Perhaps the most commanding results here are the changes we have observed in the 5-HT system. In this study, treatment with LPS caused a significant increase in 5-HT2A receptor expression in a number of discrete brain regions. We have also demonstrated that this results in a functional outcome, i.e. there is a significant alteration in 5-HT2A-mediated behaviours. This is in accord with our previous studies on acute sickness, where increases in 5-HT2A receptor expression were also associated with functional changes [24]. Our data also indicate that these changes are receptor specific, rather than a general change in 5-HT receptor expressing cells, as we do not see similar changes in other 5-HT receptors, such as 5-HT1A (S5 Fig). The involvement of the 5-HT2A receptor in mood is currently controversial. Studies from the late 80s indicate that receptor expression increases in patients with suicidal depression [4749], with further data suggesting that this increase may be non-neuronal [50]. In terms of inflammation, and as a consequence sickness behaviour, increases in 5-HT2A receptor expression have been seen in models of inflammatory pain [51], as well as in other studies using LPS [5] indicating that systemic inflammation is capable of regulating this response in vivo. The mechanisms by which changes in receptor expression occur were beyond the scope of this study; however, hypotheses can be generated based on existing research. Studies linking the 5-HT2A receptor with inflammation have suggested that its activation may result in the down-regulation of inflammatory cytokines [52], specifically TNF expression [53]. Furthermore, studies in cultured glioma cells have demonstrated an inhibition of inducible nitric oxide synthase (iNOS) by 5-HT2A agonists [54]. Work by Zhang and colleagues [51] demonstrated that the up-regulation of 5-HT2A after inflammation was not co-localized with 5-HT, indicating that it was not in serotonergic neurons. Furthermore, 5-HT2A receptors have been shown to be present on astrocytes and microglia [55]. Therefore, increased 5-HT2A receptor expression after a peripheral inflammatory stimulus could potentially occur in non-neuronal cells for the purposes of potentiating an anti-inflammatory response in the CNS.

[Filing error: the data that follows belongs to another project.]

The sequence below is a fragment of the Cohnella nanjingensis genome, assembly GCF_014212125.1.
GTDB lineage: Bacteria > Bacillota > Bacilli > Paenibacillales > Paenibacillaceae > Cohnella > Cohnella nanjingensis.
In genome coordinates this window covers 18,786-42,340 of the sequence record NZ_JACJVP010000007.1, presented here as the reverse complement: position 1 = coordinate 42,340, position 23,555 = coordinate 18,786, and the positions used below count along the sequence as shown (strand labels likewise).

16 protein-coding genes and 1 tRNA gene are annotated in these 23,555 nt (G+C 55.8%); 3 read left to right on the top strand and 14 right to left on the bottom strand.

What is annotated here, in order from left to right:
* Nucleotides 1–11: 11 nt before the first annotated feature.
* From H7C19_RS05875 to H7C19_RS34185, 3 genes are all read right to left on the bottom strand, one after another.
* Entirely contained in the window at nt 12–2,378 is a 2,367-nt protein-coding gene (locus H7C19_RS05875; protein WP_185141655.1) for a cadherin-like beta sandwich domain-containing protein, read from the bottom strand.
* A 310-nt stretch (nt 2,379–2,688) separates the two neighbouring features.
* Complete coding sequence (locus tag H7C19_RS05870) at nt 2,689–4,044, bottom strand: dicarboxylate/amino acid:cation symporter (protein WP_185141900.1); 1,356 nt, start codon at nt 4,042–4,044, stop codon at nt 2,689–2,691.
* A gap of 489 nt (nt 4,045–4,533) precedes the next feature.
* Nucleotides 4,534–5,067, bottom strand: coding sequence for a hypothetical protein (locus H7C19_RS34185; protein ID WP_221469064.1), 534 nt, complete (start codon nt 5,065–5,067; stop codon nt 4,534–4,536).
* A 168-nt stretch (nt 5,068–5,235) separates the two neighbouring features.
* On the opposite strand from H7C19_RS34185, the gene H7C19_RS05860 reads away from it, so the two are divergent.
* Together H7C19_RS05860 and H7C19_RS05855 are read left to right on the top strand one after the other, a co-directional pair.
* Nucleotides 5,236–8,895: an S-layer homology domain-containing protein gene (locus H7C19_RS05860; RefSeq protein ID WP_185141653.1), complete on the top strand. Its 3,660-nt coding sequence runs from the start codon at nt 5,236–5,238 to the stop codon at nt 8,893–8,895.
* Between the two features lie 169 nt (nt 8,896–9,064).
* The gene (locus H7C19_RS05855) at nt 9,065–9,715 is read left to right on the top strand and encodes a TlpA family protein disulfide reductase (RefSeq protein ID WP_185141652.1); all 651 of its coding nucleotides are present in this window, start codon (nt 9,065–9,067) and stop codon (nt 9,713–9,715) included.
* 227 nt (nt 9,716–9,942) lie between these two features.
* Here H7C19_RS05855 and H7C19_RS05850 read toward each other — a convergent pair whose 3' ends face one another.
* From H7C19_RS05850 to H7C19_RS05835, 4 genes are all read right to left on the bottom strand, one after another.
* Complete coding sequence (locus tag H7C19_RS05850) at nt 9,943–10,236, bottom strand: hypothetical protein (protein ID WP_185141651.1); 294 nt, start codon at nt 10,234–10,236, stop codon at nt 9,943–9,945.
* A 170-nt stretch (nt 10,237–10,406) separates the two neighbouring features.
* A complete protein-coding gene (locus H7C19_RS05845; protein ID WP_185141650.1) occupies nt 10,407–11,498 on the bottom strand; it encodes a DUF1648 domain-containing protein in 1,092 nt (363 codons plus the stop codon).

Done for now! Night, everybody! :D

-J
 

alex3619

Senior Member
Messages
13,810
Location
Logan, Queensland, Australia
This is argument by "might-be". It might be this, it might be that, and so in conclusion we might be right. They do use warning words, caveats, Focusing on the biochemistry is probably better than attributing psychological states. So is keeping the behaviour observations as strict uninterpreted observations.

Let me point out though that increased serotonin receptor function has been observed in an old study of CFS, not sure from when, but I think it was from Scandinavia.
 

duncan

Senior Member
Messages
2,240
To me, the concept of "sickness behavior" has the feel of springing from the fancies of a veterinarian longing to be a psych.

Wait...
 

Sidereal

Senior Member
Messages
4,856
Both Maes [7] and Dantzer [8] suggest that sickness behaviour is an acute response, characterized by similar behavioural phenomenology as depression but with a pyretic component, and that behavioural responses persisting after 24 hours should be considered depression, rather than sickness.

:lol:
 

lansbergen

Senior Member
Messages
2,512
Both Maes [7] and Dantzer [8] suggest that sickness behaviour is an acute response, characterized by similar behavioural phenomenology as depression but with a pyretic component, and that behavioural responses persisting after 24 hours should be considered depression, rather than sickness.

How many sick animals have they seen? .
 

MeSci

ME/CFS since 1995; activity level 6?
Messages
8,231
Location
Cornwall, UK
I just think the mice have been brought up in a bad environment and abused as children, surely that would affect their marbles ????

They have certainly been abused. This is what a forced swim entails.

It is a disgrace that time, money and lives continue to be wasted on this kind of cruel nonsense.
 

Snowdrop

Rebel without a biscuit
Messages
2,933
Funding: This work was supported by the Biology and Biotechnology Research Society (UK) in vivo additional studentship to YC/DA/TS.

from the B & B R S UK website:
About us
We are one of seven Research Councils that work together as Research Councils UK (RCUK). We are funded by the Government's Department for Business, Innovation and Skills (BIS).

Our budget for 2014-2015 is around £509M (£459M on research and capital grants and £50.5M for training and fellowships), and we support around 1600 scientists and 2000 research students in universities and institutes across the UK.